Singapore is a city-state and an island country in Southeast Asia. It lies 1 degree north to the equator, at the southern tip of the Malay peninsula. Traditionally Singapore was a trading post. Singapore is a global commerce and transport hub. Singapore is also ranked the most expensive city to live in five times in a row in an 2018 study.
The backbone of Singapore’s economy is industrialization, which has allowed Singapore to evolve into a cosmopolitan city-state. There’s a lot to do here, from incredible tropical parks by the Malaysian border, delicious and cheap Chinese and Indian food, shopping, fun theme parks, beautiful beaches, and a world class zoo.
History of Singapore :
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Singapore was first mentioned in a Chinese account from the third century which described the island as Pu Luo Chung. In 1613, the Portuguese raided and burned down the small settlements and then the island faded into obscurity. By then Singapore was nominally part of the Johor Sultanate. The wider maritime control was under the influence of Dutch control for the following period.
Raffles, a british statesman arrived in the port of Singapore in 1819, and soon recognised the island as the natural choice for a port. The island was then ruled by the Sultan of Johor, who was controlled by the Dutch. The British then expelled the ruling Sultan and placed Tengku Long, as the new Sultan of Singapore in exchange for Singapore opening its harbor to English ships. In 1824, the entire island became a part of British possession and in 1826, under the Straits settlement, Singapore came under the British India jurisdiction.
Singapore was not affected by the first world war. In the second world war, the island of Singapore was captured by the Imperial army of Japan. The fall of Singapore to the Imperial army of Japan was termed as the “worst defeat for the British” by the British Prime minister Winston Churchill. After the surrender of Japan in 1945, Singapore was subsequently re-occupied by the British, Indian and Australian forces.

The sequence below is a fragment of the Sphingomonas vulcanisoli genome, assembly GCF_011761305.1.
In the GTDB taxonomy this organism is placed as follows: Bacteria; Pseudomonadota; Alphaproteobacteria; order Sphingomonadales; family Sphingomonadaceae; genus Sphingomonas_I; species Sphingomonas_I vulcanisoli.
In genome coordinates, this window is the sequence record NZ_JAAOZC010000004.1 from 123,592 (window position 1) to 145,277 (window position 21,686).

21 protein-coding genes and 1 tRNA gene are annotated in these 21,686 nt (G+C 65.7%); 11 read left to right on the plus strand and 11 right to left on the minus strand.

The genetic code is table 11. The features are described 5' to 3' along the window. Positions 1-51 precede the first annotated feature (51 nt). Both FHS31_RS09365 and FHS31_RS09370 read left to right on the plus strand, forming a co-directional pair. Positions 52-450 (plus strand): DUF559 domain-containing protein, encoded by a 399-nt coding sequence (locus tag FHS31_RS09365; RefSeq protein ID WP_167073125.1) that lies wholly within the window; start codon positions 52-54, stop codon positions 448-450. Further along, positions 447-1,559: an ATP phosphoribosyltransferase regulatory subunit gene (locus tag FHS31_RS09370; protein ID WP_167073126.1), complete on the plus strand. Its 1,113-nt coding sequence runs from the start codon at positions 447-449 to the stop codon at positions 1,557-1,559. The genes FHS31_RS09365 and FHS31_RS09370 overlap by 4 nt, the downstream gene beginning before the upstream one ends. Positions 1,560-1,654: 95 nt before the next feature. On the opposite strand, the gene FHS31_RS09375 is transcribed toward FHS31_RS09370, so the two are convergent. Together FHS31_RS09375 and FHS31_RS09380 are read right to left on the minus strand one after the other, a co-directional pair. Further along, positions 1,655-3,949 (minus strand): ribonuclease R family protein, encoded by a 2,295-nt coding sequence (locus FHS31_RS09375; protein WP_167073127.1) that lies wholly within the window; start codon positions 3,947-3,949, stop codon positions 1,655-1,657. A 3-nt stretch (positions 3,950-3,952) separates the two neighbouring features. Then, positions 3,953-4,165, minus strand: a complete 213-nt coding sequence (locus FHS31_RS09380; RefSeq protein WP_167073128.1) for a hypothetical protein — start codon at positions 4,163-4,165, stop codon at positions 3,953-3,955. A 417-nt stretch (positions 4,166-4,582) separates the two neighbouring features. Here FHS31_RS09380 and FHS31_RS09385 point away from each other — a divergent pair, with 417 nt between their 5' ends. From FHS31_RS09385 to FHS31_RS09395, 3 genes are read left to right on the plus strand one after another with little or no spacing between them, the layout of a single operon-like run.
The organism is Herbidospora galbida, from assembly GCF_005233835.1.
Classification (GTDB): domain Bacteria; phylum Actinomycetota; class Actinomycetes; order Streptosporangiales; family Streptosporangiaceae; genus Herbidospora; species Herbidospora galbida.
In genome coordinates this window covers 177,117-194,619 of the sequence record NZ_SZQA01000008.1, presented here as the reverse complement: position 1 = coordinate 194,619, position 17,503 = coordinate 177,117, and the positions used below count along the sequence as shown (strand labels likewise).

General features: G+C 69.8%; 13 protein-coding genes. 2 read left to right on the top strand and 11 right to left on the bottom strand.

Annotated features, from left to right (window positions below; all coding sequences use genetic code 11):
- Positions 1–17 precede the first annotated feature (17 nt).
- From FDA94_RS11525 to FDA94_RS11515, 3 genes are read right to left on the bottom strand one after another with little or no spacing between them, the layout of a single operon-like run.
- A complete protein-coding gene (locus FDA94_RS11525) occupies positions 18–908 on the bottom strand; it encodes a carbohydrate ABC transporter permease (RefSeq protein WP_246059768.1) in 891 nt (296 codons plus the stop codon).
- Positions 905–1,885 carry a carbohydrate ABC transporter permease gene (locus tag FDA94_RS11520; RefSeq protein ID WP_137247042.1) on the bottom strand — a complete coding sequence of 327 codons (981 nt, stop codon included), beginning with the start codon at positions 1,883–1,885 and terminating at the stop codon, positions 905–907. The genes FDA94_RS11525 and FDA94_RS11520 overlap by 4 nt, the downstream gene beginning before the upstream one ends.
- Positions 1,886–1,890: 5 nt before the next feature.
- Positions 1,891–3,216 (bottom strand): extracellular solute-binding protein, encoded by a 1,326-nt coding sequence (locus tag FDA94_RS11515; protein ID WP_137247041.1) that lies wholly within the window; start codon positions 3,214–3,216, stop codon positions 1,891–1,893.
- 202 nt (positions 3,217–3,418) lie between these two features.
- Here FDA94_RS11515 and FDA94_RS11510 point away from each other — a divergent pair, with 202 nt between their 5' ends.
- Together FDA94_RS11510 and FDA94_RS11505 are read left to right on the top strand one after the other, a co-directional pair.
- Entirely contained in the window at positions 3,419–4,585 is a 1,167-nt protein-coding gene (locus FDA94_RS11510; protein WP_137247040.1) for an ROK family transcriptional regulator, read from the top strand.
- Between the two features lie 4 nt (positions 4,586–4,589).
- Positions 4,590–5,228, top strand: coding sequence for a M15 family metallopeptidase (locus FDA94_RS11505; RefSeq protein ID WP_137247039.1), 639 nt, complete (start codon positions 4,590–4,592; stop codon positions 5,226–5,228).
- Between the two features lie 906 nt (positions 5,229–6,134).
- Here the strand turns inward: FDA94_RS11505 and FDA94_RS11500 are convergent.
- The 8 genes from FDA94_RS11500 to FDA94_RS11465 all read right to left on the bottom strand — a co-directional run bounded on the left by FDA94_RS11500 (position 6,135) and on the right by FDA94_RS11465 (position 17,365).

The inability of Britain to protect Singapore, destroyed the credibility of the British rulers. The local people fought for the independence against the British after a rise in anti-colonial sentiment. Singapore finally achieved its independence, and the People’s action party (PAP) won the election and established the government.
Despite their successful government in Singapore, the PAP leaders believed that their future lay with Malaya due to the strong ties between the countries. In 1962, Singapore merged with Malaysia. Due to the separate ideologies of Malaysia and Singapore, the two countries ended their merger and Singapore gained independence in 1965 and emerged as the republic of Singapore. Singapore underwent rapid industrialization and improved its economy and transitioned as an industrial nation.
Geography and Landscape of Singapore :
Singapore is a small, heavily urbanised, island city-state in Southeast Asia, located at the end of the Malayan Peninsula between Malaysia and Indonesia. Singapore has a total land area of 719.1 square kilometres.
The Singapore area comprises mainland and other islands. The mainland of Singapore measures 50 kilometres from east to west and 27 kilometres from north to south with 193 kilometres of coastline. Singapore is separated from Indonesia by the Singapore Strait and from Malaysia by the Straits of Johor.
Singapore’s main territory is a diamond-shaped island, although its territory includes surrounding smaller islands. The farthest outlying island is Pedra Branca. Of Singapore’s dozens of smaller islands, Jurong Island, Pulau Tekong, Pulau Ubin and Sentosa are the larger ones. Most of Singapore is no more than 15 metres above sea level.
The highest point of Singapore is Bukit Timah Hill, with a height of 165 meters and made up of igneous rock, granite. Hills and valleys of sedimentary rock dominate the northwest, while the eastern region consists of sandy and flatter land.
Climate and best time to visit Singapore :
Singapore is one-and-a-half degrees north of the equator, lying entirely between the 1st and 2nd parallels. Singapore’s climate is classified as tropical rainforest climate, with no true distinct seasons. Owing to its geographical location and maritime exposure, its climate is characterized by uniform temperature and pressure, high humidity and abundant rainfall. Therefore, it is almost always warm and wet.
Relative humidity is in the range of 70% – 80%. April is the warmest month, January is the coolest month and November is the wettest month. There are two main monsoon seasons in Singapore: Northeast Monsoon Season (December-March) and the Southwest Monsoon Season (June – September). The Northeast Monsoon has a “wet phase” (December and January) and a “dry phase” (February and March). The wet phase witnesses continuous moderate to heavy rainfall in the afternoons and early evenings.The dry phase is cool and pleasant with comparatively little or no rain.
While tourists visit throughout the year, the festive season is a great time to explore the many facets of Singapore, especially around July when the Great Singapore Sale and the Singapore Food Festival take place. Feb-April: The months between the summers and winters are quite pleasant.
How to reach Singapore :
By air :